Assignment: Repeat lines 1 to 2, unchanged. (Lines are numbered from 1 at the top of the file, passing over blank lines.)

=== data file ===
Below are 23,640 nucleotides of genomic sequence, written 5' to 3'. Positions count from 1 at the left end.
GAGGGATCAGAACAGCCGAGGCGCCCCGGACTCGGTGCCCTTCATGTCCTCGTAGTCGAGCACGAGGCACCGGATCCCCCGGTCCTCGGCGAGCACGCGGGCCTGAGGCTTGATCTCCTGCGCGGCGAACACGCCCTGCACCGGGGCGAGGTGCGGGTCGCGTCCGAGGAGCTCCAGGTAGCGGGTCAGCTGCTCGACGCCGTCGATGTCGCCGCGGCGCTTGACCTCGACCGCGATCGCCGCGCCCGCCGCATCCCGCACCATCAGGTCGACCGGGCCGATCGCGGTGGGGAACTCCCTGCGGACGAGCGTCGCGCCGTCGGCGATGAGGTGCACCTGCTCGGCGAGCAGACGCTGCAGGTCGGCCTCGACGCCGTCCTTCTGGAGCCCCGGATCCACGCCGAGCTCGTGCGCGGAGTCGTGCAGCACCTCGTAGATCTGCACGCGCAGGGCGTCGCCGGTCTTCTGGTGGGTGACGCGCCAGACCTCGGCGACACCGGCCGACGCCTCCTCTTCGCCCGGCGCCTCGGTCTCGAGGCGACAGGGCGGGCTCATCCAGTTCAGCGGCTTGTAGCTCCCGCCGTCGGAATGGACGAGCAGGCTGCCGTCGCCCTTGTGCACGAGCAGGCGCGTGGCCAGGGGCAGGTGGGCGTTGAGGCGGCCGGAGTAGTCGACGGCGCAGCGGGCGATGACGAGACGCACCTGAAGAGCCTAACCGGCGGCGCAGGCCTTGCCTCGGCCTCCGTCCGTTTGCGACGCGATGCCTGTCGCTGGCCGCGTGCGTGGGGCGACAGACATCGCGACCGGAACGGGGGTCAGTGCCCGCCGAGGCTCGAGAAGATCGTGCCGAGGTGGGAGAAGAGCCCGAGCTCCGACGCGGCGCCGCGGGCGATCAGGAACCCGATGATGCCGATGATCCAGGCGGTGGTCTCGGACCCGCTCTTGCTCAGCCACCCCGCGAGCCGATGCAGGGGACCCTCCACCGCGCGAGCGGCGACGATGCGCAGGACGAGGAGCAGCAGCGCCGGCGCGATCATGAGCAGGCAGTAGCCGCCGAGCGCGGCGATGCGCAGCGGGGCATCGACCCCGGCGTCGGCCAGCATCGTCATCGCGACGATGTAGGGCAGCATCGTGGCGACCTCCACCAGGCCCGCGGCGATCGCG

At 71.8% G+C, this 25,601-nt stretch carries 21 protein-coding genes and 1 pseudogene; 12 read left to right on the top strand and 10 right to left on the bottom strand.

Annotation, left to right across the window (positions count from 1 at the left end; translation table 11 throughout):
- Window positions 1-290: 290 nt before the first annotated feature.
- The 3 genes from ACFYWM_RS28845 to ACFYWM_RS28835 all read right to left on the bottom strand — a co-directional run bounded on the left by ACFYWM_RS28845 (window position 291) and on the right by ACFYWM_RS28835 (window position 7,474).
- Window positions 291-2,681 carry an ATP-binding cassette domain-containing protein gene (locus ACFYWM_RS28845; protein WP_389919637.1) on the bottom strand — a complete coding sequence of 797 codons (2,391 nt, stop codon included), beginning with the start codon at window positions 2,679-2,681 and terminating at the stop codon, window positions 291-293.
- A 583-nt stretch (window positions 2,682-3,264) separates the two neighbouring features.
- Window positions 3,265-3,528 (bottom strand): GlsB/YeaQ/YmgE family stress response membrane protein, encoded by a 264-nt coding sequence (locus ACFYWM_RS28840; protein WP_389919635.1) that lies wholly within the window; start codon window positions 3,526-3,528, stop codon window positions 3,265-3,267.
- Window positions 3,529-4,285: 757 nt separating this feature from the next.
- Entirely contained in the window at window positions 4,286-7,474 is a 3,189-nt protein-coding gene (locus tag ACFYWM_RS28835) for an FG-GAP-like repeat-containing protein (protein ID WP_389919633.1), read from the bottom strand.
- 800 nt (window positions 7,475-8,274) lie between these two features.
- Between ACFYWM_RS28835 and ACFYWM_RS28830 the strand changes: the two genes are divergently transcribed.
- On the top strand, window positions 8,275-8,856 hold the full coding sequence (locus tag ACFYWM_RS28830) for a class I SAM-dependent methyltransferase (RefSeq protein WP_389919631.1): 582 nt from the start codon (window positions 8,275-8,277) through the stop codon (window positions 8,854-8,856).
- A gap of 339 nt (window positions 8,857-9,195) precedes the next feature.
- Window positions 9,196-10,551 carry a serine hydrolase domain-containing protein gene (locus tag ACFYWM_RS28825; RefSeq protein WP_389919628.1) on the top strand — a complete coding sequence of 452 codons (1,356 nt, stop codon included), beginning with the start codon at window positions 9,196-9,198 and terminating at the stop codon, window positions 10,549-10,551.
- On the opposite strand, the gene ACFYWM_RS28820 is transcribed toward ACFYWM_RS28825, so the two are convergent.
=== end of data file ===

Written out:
Below are 23,640 nucleotides of genomic sequence, written 5' to 3'. Positions count from 1 at the left end.
GAGGGATCAGAACAGCCGAGGCGCCCCGGACTCGGTGCCCTTCATGTCCTCGTAGTCGAGCACGAGGCACCGGATCCCCCGGTCCTCGGCGAGCACGCGGGCCTGAGGCTTGATCTCCTGCGCGGCGAACACGCCCTGCACCGGGGCGAGGTGCGGGTCGCGTCCGAGGAGCTCCAGGTAGCGGGTCAGCTGCTCGACGCCGTCGATGTCGCCGCGGCGCTTGACCTCGACCGCGATCGCCGCGCCCGCCGCATCCCGCACCATCAGGTCGACCGGGCCGATCGCGGTGGGGAACTCCCTGCGGACGAGCGTCGCGCCGTCGGCGATGAGGTGCACCTGCTCGGCGAGCAGACGCTGCAGGTCGGCCTCGACGCCGTCCTTCTGGAGCCCCGGATCCACGCCGAGCTCGTGCGCGGAGTCGTGCAGCACCTCGTAGATCTGCACGCGCAGGGCGTCGCCGGTCTTCTGGTGGGTGACGCGCCAGACCTCGGCGACACCGGCCGACGCCTCCTCTTCGCCCGGCGCCTCGGTCTCGAGGCGACAGGGCGGGCTCATCCAGTTCAGCGGCTTGTAGCTCCCGCCGTCGGAATGGACGAGCAGGCTGCCGTCGCCCTTGTGCACGAGCAGGCGCGTGGCCAGGGGCAGGTGGGCGTTGAGGCGGCCGGAGTAGTCGACGGCGCAGCGGGCGATGACGAGACGCACCTGAAGAGCCTAACCGGCGGCGCAGGCCTTGCCTCGGCCTCCGTCCGTTTGCGACGCGATGCCTGTCGCTGGCCGCGTGCGTGGGGCGACAGACATCGCGACCGGAACGGGGGTCAGTGCCCGCCGAGGCTCGAGAAGATCGTGCCGAGGTGGGAGAAGAGCCCGAGCTCCGACGCGGCGCCGCGGGCGATCAGGAACCCGATGATGCCGATGATCCAGGCGGTGGTCTCGGACCCGCTCTTGCTCAGCCACCCCGCGAGCCGATGCAGGGGACCCTCCACCGCGCGAGCGGCGACGATGCGCAGGACGAGGAGCAGCAGCGCCGGCGCGATCATGAGCAGGCAGTAGCCGCCGAGCGCGGCGATGCGCAGCGGGGCATCGACCCCGGCGTCGGCCAGCATCGTCATCGCGACGATGTAGGGCAGCATCGTGGCGACCTCCACCAGGCCCGCGGCGATCGCG